# Absolute value question when solving with square root function

Given the equation $x + (y-1)^2=0$ and solving for $y$ I obtain $\vert y-1\vert = \pm\sqrt{-x}$.

I know that the final answer is $y = 1 \pm \sqrt{-x}$, but what I don't understand is why taking off the absolute value sign is valid. Isn't it important to know what the range of y is before you can do such a thing? What property allows this? Hopefully I'm not grossly misunderstanding something. Thanks.

• If a=|b|, then a=b or a=-b.. – Swapnil Tripathi Apr 14 '14 at 4:12
• Isn't it if a=|b|, then a=b or -a=b? But yes I see your point. Since |y-1| already equals both + and - the sqrt(-x), then its ok to take it off. At least thats how I understand it now. Is that what you mean? – alan Apr 14 '14 at 4:17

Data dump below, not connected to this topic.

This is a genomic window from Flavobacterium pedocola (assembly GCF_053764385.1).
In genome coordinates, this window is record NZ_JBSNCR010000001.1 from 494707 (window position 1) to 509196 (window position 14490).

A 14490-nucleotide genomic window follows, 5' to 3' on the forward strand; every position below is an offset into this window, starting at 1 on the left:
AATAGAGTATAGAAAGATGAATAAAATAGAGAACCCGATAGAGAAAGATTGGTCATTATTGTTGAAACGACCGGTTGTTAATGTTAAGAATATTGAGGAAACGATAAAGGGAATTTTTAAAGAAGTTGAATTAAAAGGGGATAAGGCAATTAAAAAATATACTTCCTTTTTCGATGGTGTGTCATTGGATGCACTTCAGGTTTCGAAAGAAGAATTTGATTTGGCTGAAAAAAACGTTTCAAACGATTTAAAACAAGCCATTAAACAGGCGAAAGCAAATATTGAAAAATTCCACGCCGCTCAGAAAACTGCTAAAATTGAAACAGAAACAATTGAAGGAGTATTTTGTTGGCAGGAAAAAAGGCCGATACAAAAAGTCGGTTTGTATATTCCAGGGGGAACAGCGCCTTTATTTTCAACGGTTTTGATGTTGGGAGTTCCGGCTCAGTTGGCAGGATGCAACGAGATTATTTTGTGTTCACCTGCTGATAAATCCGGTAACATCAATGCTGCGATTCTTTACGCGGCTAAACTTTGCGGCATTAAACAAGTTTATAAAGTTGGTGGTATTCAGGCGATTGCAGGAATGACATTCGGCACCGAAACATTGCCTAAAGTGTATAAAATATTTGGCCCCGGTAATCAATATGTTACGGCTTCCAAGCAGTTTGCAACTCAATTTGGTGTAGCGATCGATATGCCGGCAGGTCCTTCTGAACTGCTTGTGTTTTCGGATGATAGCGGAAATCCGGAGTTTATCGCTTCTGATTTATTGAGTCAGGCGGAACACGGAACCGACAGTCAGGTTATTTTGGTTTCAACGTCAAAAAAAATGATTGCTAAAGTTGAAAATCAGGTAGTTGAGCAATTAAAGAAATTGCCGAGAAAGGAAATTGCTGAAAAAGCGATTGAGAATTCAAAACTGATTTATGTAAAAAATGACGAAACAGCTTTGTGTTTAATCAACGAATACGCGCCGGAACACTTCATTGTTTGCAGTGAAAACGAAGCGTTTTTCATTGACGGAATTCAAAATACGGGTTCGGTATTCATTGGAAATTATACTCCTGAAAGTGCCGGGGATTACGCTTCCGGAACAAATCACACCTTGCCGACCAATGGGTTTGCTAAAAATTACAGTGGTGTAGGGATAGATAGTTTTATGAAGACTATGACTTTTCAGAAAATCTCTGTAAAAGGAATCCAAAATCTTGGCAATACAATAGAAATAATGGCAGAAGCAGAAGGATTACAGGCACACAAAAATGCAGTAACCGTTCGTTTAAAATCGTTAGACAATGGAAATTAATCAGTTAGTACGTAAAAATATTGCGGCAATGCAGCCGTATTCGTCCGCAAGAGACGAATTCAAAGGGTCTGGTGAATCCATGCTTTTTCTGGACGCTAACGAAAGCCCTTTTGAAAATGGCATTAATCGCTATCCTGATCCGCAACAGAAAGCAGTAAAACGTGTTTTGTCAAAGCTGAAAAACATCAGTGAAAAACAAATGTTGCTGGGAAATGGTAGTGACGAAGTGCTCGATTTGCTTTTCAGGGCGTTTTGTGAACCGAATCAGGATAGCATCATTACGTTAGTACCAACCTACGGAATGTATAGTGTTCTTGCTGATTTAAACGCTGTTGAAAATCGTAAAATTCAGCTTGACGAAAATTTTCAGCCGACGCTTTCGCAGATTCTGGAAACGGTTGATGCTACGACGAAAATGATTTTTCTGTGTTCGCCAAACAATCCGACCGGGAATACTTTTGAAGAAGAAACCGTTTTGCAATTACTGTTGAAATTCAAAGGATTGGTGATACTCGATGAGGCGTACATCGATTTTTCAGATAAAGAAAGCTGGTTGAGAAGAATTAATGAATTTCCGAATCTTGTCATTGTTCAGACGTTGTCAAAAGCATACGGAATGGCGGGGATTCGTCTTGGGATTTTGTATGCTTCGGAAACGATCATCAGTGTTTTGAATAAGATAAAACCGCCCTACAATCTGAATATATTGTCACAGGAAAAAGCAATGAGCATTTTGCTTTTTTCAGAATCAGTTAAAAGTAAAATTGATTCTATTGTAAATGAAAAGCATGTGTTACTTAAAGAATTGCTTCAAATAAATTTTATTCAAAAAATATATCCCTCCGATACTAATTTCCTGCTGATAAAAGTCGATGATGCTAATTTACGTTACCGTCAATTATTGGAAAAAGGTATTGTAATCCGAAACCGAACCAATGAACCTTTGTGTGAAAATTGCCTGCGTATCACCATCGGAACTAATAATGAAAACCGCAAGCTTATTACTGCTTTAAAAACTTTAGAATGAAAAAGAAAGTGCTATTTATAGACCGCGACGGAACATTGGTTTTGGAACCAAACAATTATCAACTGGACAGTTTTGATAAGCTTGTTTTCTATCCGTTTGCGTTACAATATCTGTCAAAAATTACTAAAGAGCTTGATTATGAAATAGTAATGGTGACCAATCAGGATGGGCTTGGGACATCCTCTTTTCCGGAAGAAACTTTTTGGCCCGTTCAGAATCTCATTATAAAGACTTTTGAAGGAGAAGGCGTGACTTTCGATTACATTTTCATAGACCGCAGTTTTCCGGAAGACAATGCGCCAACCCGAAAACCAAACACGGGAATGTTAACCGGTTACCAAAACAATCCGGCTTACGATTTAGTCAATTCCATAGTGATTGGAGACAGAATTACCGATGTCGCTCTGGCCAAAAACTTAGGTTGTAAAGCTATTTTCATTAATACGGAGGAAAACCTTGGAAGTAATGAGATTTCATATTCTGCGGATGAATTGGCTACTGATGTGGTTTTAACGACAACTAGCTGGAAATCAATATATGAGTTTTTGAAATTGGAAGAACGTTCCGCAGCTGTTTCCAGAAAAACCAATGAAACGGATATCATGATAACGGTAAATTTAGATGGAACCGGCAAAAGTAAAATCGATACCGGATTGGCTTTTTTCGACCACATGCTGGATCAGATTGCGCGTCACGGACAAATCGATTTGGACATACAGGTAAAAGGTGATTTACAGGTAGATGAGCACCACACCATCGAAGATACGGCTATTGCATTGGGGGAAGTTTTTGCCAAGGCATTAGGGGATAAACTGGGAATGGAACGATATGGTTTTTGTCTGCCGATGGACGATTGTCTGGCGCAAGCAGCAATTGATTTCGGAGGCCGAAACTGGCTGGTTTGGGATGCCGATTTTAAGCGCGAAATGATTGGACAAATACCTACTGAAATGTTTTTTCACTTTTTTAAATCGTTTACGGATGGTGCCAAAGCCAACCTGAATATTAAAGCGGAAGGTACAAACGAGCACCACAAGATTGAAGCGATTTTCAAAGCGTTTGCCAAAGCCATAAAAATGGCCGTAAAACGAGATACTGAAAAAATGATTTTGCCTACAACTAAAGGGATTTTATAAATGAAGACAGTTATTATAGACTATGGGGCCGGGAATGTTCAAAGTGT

• Yes. That's what i mean. :) – Swapnil Tripathi Apr 14 '14 at 4:28

## 1 Answer

What you're trying to address with the absolute value is already addressed in that plus/minus sign on the square root. You don't need the absolute value there in the first place.

• I see, makes sense now that i think about it, thank you – alan Apr 14 '14 at 4:18